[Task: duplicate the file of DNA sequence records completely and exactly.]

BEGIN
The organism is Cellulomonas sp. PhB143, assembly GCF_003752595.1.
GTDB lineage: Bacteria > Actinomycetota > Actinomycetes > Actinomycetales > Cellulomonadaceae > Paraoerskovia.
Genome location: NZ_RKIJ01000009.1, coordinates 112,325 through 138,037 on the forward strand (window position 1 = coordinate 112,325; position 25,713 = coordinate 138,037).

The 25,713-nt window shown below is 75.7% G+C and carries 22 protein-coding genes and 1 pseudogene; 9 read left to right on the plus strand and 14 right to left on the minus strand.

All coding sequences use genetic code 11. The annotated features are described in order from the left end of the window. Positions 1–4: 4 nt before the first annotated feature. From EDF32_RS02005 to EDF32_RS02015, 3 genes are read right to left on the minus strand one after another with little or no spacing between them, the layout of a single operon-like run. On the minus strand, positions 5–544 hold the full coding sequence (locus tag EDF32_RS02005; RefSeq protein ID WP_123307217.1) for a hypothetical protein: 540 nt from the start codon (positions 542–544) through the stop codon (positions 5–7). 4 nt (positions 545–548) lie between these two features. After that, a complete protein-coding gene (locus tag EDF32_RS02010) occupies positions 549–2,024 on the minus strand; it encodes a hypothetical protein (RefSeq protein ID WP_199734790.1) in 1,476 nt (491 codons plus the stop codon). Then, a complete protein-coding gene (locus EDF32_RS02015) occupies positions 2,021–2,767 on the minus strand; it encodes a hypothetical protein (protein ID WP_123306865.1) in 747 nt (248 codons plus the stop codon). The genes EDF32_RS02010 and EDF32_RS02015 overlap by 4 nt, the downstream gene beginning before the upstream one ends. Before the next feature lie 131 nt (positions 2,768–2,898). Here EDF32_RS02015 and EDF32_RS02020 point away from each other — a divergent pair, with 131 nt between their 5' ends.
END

The organism is Cellulomonas sp. PhB143, assembly GCF_003752595.1.
GTDB lineage: Bacteria > Actinomycetota > Actinomycetes > Actinomycetales > Cellulomonadaceae > Paraoerskovia.
Genome location: NZ_RKIJ01000009.1, coordinates 112,325 through 138,037 on the forward strand (window position 1 = coordinate 112,325; position 25,713 = coordinate 138,037).

The 25,713-nt window shown below is 75.7% G+C and carries 22 protein-coding genes and 1 pseudogene; 9 read left to right on the plus strand and 14 right to left on the minus strand.

All coding sequences use genetic code 11. The annotated features are described in order from the left end of the window. Positions 1–4: 4 nt before the first annotated feature. From EDF32_RS02005 to EDF32_RS02015, 3 genes are read right to left on the minus strand one after another with little or no spacing between them, the layout of a single operon-like run. On the minus strand, positions 5–544 hold the full coding sequence (locus tag EDF32_RS02005; RefSeq protein ID WP_123307217.1) for a hypothetical protein: 540 nt from the start codon (positions 542–544) through the stop codon (positions 5–7). 4 nt (positions 545–548) lie between these two features. After that, a complete protein-coding gene (locus tag EDF32_RS02010) occupies positions 549–2,024 on the minus strand; it encodes a hypothetical protein (RefSeq protein ID WP_199734790.1) in 1,476 nt (491 codons plus the stop codon). Then, a complete protein-coding gene (locus EDF32_RS02015) occupies positions 2,021–2,767 on the minus strand; it encodes a hypothetical protein (protein ID WP_123306865.1) in 747 nt (248 codons plus the stop codon). The genes EDF32_RS02010 and EDF32_RS02015 overlap by 4 nt, the downstream gene beginning before the upstream one ends. Before the next feature lie 131 nt (positions 2,768–2,898). Here EDF32_RS02015 and EDF32_RS02020 point away from each other — a divergent pair, with 131 nt between their 5' ends.